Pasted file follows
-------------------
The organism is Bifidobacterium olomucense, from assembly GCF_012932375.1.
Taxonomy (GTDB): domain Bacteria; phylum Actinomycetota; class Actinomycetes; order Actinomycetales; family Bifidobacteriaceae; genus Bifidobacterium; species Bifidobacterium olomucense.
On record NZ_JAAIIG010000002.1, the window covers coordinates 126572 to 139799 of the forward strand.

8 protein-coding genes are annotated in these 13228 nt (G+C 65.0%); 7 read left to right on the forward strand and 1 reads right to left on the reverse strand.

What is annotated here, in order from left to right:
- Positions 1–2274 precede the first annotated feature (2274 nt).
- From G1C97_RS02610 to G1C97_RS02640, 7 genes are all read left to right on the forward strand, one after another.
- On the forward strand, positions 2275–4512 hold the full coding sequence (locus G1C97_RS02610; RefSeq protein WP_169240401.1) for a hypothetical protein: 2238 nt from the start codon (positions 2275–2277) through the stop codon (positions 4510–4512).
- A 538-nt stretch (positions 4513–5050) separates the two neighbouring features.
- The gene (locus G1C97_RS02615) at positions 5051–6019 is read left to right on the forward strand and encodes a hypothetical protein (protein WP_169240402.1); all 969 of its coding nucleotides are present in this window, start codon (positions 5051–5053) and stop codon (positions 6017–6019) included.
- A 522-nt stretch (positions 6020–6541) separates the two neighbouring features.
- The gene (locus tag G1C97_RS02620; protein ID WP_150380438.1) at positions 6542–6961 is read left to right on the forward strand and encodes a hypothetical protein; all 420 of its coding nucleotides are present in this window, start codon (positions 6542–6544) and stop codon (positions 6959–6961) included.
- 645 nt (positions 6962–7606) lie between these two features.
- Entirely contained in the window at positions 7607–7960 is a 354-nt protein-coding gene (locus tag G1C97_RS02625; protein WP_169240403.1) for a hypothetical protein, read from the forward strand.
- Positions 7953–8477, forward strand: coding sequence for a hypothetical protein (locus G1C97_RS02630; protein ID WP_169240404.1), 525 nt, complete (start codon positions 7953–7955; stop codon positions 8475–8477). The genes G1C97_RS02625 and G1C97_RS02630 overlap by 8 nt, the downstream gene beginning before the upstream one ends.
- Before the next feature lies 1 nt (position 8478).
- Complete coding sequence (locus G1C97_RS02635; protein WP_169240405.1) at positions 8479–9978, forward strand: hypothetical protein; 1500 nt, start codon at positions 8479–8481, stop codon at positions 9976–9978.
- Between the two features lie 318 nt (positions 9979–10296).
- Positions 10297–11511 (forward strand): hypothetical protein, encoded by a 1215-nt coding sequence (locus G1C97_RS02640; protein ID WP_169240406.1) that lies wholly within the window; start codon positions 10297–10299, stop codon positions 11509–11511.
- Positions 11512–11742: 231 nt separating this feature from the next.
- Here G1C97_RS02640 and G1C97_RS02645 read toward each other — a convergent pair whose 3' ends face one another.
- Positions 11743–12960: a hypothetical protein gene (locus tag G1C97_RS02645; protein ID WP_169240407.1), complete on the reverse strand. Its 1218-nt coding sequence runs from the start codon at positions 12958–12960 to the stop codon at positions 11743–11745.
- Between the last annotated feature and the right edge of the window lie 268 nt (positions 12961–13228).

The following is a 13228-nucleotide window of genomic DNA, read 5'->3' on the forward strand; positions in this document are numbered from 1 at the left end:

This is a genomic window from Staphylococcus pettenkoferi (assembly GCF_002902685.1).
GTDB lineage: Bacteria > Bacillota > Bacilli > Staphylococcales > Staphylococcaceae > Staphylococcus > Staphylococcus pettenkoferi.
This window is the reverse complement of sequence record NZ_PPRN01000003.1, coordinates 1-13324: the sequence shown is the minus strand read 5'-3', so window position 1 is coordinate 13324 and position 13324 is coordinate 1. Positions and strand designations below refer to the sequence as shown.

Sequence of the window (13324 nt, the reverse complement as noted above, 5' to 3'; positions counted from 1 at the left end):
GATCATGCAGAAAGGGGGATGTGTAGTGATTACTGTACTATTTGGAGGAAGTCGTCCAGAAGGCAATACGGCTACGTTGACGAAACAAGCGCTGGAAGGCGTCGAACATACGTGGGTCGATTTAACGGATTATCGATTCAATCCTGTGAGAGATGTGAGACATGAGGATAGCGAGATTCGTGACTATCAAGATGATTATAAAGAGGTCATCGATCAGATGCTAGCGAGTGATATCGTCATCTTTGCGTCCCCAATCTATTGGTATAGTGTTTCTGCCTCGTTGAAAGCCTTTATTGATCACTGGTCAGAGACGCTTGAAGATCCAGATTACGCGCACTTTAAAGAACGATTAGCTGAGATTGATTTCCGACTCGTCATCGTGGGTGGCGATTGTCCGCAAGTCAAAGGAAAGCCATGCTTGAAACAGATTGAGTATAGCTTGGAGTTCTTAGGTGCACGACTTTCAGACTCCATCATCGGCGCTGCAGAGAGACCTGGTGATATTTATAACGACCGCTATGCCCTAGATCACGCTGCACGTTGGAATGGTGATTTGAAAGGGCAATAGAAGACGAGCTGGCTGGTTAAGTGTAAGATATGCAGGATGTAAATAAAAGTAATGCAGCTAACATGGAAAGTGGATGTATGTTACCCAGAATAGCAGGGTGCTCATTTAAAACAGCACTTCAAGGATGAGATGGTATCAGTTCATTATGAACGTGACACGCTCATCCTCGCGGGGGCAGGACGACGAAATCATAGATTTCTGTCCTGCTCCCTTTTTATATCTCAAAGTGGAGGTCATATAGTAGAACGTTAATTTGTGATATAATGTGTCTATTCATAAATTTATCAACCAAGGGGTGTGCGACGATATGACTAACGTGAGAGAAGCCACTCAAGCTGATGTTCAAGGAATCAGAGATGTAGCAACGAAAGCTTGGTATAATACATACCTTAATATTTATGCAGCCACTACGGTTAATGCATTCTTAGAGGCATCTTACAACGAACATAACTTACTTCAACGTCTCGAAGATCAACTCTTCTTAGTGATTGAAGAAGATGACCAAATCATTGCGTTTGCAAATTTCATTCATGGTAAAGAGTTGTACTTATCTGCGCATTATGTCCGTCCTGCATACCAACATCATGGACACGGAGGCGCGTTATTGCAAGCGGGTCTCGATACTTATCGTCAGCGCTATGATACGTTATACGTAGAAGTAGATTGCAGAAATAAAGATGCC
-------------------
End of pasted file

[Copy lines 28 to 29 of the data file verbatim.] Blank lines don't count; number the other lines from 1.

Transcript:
Sequence of the window (13324 nt, the reverse complement as noted above, 5' to 3'; positions counted from 1 at the left end):
GATCATGCAGAAAGGGGGATGTGTAGTGATTACTGTACTATTTGGAGGAAGTCGTCCAGAAGGCAATACGGCTACGTTGACGAAACAAGCGCTGGAAGGCGTCGAACATACGTGGGTCGATTTAACGGATTATCGATTCAATCCTGTGAGAGATGTGAGACATGAGGATAGCGAGATTCGTGACTATCAAGATGATTATAAAGAGGTCATCGATCAGATGCTAGCGAGTGATATCGTCATCTTTGCGTCCCCAATCTATTGGTATAGTGTTTCTGCCTCGTTGAAAGCCTTTATTGATCACTGGTCAGAGACGCTTGAAGATCCAGATTACGCGCACTTTAAAGAACGATTAGCTGAGATTGATTTCCGACTCGTCATCGTGGGTGGCGATTGTCCGCAAGTCAAAGGAAAGCCATGCTTGAAACAGATTGAGTATAGCTTGGAGTTCTTAGGTGCACGACTTTCAGACTCCATCATCGGCGCTGCAGAGAGACCTGGTGATATTTATAACGACCGCTATGCCCTAGATCACGCTGCACGTTGGAATGGTGATTTGAAAGGGCAATAGAAGACGAGCTGGCTGGTTAAGTGTAAGATATGCAGGATGTAAATAAAAGTAATGCAGCTAACATGGAAAGTGGATGTATGTTACCCAGAATAGCAGGGTGCTCATTTAAAACAGCACTTCAAGGATGAGATGGTATCAGTTCATTATGAACGTGACACGCTCATCCTCGCGGGGGCAGGACGACGAAATCATAGATTTCTGTCCTGCTCCCTTTTTATATCTCAAAGTGGAGGTCATATAGTAGAACGTTAATTTGTGATATAATGTGTCTATTCATAAATTTATCAACCAAGGGGTGTGCGACGATATGACTAACGTGAGAGAAGCCACTCAAGCTGATGTTCAAGGAATCAGAGATGTAGCAACGAAAGCTTGGTATAATACATACCTTAATATTTATGCAGCCACTACGGTTAATGCATTCTTAGAGGCATCTTACAACGAACATAACTTACTTCAACGTCTCGAAGATCAACTCTTCTTAGTGATTGAAGAAGATGACCAAATCATTGCGTTTGCAAATTTCATTCATGGTAAAGAGTTGTACTTATCTGCGCATTATGTCCGTCCTGCATACCAACATCATGGACACGGAGGCGCGTTATTGCAAGCGGGTCTCGATACTTATCGTCAGCGCTATGATACGTTATACGTAGAAGTAGATTGCAGAAATAAAGATGCC